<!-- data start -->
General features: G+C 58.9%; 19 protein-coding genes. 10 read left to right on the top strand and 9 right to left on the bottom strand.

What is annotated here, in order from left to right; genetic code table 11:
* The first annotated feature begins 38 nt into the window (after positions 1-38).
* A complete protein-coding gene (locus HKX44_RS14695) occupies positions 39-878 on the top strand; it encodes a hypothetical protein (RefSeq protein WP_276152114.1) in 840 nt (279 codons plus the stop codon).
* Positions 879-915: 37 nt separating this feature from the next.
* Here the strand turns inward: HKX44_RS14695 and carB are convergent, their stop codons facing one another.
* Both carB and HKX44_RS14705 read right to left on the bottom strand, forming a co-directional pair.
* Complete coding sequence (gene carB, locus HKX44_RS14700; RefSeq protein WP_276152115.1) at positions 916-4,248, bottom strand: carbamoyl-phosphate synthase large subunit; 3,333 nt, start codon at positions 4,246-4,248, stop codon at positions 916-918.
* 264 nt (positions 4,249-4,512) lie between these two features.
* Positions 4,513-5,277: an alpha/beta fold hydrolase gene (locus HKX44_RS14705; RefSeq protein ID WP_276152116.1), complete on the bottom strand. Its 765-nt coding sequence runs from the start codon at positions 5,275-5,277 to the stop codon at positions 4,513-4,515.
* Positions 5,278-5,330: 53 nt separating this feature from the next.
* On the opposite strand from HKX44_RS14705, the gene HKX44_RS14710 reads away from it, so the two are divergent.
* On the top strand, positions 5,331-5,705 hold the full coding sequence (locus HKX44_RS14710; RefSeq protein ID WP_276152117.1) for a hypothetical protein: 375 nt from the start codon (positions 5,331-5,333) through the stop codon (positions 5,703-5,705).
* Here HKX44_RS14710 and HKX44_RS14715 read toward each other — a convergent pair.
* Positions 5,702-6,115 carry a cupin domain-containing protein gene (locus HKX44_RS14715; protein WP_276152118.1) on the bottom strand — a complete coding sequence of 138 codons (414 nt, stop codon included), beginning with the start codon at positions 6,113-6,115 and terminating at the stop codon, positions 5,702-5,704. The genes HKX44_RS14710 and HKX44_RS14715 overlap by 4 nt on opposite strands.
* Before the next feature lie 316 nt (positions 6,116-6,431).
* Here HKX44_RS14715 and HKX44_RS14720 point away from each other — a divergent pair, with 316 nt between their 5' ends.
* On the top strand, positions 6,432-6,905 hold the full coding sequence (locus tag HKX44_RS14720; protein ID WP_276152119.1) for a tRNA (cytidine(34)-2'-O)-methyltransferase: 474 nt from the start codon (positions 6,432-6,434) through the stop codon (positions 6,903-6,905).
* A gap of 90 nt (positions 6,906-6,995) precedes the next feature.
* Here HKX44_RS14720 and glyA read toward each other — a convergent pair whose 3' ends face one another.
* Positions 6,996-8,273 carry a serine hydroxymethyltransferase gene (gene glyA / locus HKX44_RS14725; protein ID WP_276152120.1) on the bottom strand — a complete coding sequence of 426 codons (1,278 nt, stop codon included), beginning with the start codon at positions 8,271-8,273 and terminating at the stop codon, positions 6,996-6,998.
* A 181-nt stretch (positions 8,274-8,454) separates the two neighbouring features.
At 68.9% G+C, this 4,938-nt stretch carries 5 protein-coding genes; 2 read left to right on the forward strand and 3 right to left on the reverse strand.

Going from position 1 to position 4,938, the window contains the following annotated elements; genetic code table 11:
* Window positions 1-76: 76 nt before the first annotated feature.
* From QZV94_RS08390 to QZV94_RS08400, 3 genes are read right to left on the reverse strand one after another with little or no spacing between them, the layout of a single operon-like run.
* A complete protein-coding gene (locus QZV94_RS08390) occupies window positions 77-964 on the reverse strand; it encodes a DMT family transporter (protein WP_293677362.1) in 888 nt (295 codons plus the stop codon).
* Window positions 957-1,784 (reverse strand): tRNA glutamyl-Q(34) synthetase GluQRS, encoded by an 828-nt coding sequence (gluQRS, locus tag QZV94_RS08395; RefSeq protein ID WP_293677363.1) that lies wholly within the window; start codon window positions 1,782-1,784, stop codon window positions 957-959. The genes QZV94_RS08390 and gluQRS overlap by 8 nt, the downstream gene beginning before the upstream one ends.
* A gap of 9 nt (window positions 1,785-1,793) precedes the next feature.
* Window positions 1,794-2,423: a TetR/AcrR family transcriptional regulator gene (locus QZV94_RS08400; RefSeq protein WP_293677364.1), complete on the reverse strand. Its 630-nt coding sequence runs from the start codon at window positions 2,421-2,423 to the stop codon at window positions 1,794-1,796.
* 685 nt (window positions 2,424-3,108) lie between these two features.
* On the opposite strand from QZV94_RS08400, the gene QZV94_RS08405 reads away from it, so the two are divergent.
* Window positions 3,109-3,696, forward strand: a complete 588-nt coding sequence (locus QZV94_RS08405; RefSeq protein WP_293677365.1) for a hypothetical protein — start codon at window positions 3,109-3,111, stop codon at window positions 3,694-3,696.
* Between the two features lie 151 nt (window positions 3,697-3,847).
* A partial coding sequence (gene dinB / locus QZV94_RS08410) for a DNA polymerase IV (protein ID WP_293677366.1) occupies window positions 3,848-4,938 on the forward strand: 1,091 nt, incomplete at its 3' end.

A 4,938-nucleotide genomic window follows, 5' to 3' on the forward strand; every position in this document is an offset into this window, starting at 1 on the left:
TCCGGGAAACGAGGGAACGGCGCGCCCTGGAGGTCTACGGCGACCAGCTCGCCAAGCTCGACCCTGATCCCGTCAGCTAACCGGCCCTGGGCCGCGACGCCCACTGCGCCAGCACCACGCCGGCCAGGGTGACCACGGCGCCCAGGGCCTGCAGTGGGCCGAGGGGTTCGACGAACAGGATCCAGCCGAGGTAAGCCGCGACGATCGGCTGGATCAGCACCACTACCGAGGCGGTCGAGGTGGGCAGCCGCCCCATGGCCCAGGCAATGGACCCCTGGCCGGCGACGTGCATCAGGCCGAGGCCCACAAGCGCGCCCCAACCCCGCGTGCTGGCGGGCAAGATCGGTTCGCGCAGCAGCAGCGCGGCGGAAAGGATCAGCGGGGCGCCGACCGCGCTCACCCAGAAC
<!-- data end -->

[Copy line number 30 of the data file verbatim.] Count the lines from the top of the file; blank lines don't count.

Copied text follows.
* Window positions 1,794-2,423: a TetR/AcrR family transcriptional regulator gene (locus QZV94_RS08400; RefSeq protein WP_293677364.1), complete on the reverse strand. Its 630-nt coding sequence runs from the start codon at window positions 2,421-2,423 to the stop codon at window positions 1,794-1,796.